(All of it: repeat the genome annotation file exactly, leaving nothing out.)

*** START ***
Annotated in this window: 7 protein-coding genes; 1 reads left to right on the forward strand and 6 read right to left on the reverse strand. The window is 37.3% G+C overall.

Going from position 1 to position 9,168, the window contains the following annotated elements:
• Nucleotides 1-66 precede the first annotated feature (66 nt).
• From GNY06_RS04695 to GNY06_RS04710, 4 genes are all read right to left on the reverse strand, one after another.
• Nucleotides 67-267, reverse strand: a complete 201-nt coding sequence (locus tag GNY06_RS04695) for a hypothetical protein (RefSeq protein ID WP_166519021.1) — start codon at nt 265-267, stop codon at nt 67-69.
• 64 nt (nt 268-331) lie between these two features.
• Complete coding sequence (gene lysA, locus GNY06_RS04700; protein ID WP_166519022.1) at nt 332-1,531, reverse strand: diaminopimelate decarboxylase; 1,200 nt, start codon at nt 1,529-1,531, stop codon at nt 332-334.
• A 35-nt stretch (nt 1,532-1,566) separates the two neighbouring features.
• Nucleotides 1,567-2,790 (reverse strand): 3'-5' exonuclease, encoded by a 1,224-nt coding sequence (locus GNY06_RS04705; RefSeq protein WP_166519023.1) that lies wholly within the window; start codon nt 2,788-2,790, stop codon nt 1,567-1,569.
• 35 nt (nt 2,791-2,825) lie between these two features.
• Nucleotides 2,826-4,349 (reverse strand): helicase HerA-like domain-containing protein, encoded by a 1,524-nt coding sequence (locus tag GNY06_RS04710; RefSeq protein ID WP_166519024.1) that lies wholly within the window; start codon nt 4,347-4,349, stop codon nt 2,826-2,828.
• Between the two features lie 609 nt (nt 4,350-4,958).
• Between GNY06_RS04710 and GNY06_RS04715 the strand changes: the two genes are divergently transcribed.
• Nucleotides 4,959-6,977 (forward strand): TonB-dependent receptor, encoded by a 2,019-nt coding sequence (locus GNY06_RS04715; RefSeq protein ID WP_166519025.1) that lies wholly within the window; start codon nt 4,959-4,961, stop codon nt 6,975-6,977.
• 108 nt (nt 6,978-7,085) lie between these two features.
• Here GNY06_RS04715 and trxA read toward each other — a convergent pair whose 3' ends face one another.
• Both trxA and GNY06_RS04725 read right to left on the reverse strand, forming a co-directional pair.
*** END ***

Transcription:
Annotated in this window: 7 protein-coding genes; 1 reads left to right on the forward strand and 6 read right to left on the reverse strand. The window is 37.3% G+C overall.

Going from position 1 to position 9,168, the window contains the following annotated elements:
• Nucleotides 1-66 precede the first annotated feature (66 nt).
• From GNY06_RS04695 to GNY06_RS04710, 4 genes are all read right to left on the reverse strand, one after another.
• Nucleotides 67-267, reverse strand: a complete 201-nt coding sequence (locus tag GNY06_RS04695) for a hypothetical protein (RefSeq protein ID WP_166519021.1) — start codon at nt 265-267, stop codon at nt 67-69.
• 64 nt (nt 268-331) lie between these two features.
• Complete coding sequence (gene lysA, locus GNY06_RS04700; protein ID WP_166519022.1) at nt 332-1,531, reverse strand: diaminopimelate decarboxylase; 1,200 nt, start codon at nt 1,529-1,531, stop codon at nt 332-334.
• A 35-nt stretch (nt 1,532-1,566) separates the two neighbouring features.
• Nucleotides 1,567-2,790 (reverse strand): 3'-5' exonuclease, encoded by a 1,224-nt coding sequence (locus GNY06_RS04705; RefSeq protein WP_166519023.1) that lies wholly within the window; start codon nt 2,788-2,790, stop codon nt 1,567-1,569.
• 35 nt (nt 2,791-2,825) lie between these two features.
• Nucleotides 2,826-4,349 (reverse strand): helicase HerA-like domain-containing protein, encoded by a 1,524-nt coding sequence (locus tag GNY06_RS04710; RefSeq protein ID WP_166519024.1) that lies wholly within the window; start codon nt 4,347-4,349, stop codon nt 2,826-2,828.
• Between the two features lie 609 nt (nt 4,350-4,958).
• Between GNY06_RS04710 and GNY06_RS04715 the strand changes: the two genes are divergently transcribed.
• Nucleotides 4,959-6,977 (forward strand): TonB-dependent receptor, encoded by a 2,019-nt coding sequence (locus GNY06_RS04715; RefSeq protein ID WP_166519025.1) that lies wholly within the window; start codon nt 4,959-4,961, stop codon nt 6,975-6,977.
• 108 nt (nt 6,978-7,085) lie between these two features.
• Here GNY06_RS04715 and trxA read toward each other — a convergent pair whose 3' ends face one another.
• Both trxA and GNY06_RS04725 read right to left on the reverse strand, forming a co-directional pair.